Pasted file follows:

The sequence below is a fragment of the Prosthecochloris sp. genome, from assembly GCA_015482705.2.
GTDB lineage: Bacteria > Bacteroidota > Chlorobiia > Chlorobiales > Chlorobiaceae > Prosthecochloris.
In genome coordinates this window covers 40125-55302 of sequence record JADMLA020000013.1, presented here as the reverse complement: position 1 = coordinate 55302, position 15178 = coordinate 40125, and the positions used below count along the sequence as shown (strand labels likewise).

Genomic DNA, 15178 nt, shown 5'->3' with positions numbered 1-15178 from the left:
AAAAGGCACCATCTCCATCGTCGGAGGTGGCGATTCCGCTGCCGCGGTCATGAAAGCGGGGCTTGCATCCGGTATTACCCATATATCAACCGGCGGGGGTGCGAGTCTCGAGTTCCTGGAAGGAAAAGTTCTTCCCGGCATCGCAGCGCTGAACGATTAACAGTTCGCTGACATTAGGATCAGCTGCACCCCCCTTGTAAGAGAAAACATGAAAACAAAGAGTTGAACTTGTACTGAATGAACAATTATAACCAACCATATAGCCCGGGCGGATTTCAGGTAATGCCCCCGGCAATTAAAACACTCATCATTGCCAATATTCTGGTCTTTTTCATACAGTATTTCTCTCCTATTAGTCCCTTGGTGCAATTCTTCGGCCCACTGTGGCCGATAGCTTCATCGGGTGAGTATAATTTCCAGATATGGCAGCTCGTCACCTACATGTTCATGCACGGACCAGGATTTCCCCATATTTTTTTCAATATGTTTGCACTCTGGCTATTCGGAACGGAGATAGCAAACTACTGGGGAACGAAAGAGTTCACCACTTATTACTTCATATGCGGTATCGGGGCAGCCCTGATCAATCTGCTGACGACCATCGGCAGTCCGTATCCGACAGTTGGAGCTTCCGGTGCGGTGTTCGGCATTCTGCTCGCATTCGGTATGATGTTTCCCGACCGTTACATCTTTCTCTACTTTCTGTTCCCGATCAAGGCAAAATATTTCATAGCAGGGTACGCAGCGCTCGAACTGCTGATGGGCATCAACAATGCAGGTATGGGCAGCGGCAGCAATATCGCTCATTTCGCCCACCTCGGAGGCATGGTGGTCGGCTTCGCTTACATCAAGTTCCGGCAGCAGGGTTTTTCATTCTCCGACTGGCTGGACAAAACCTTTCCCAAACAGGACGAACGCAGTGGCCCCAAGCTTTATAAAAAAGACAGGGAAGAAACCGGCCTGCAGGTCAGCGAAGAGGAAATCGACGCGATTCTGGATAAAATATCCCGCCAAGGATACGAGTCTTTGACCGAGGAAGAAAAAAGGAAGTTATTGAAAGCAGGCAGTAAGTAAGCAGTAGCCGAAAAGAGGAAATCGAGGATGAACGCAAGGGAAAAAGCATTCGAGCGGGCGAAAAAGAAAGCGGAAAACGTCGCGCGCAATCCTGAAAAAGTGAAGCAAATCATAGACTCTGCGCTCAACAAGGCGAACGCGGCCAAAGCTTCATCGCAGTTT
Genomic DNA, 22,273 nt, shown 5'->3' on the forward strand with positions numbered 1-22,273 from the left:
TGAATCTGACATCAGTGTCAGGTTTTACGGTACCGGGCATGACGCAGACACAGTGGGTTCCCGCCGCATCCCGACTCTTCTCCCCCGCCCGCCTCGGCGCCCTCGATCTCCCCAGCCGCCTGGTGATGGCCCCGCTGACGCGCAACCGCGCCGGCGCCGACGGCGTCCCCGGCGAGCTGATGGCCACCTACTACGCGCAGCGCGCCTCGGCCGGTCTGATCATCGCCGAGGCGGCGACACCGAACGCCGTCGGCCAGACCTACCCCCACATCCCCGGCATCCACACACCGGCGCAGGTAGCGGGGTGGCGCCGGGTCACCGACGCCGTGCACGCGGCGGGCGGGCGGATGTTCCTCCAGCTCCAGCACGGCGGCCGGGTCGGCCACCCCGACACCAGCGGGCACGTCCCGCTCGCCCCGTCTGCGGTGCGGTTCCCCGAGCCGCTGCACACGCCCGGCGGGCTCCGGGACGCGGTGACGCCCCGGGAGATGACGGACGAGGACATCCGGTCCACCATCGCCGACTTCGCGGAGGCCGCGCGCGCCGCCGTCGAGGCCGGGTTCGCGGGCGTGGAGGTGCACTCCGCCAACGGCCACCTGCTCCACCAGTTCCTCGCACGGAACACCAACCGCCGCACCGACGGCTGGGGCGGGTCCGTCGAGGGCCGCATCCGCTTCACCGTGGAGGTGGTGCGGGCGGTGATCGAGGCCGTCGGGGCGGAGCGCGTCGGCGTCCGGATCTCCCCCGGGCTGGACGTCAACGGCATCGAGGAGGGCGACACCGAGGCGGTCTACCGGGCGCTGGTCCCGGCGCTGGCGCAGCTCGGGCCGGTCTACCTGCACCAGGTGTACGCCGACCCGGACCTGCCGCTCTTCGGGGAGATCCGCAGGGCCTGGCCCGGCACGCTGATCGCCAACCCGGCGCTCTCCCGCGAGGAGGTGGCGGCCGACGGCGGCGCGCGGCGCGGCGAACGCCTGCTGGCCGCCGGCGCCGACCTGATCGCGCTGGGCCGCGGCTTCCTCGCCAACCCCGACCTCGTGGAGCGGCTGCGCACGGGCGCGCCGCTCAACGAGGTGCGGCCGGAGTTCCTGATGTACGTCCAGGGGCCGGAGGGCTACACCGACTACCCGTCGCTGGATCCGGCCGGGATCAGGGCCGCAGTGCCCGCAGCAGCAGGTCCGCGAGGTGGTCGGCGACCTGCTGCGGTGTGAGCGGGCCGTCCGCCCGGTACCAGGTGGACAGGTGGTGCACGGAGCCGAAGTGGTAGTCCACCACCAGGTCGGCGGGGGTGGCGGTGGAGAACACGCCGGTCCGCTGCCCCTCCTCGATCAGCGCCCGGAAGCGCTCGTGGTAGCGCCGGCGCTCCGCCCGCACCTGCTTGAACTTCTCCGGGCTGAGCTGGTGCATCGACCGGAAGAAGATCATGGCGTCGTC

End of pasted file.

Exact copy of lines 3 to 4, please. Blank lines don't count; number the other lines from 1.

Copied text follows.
In genome coordinates this window covers 40125-55302 of sequence record JADMLA020000013.1, presented here as the reverse complement: position 1 = coordinate 55302, position 15178 = coordinate 40125, and the positions used below count along the sequence as shown (strand labels likewise).

Genomic DNA, 15178 nt, shown 5'->3' with positions numbered 1-15178 from the left: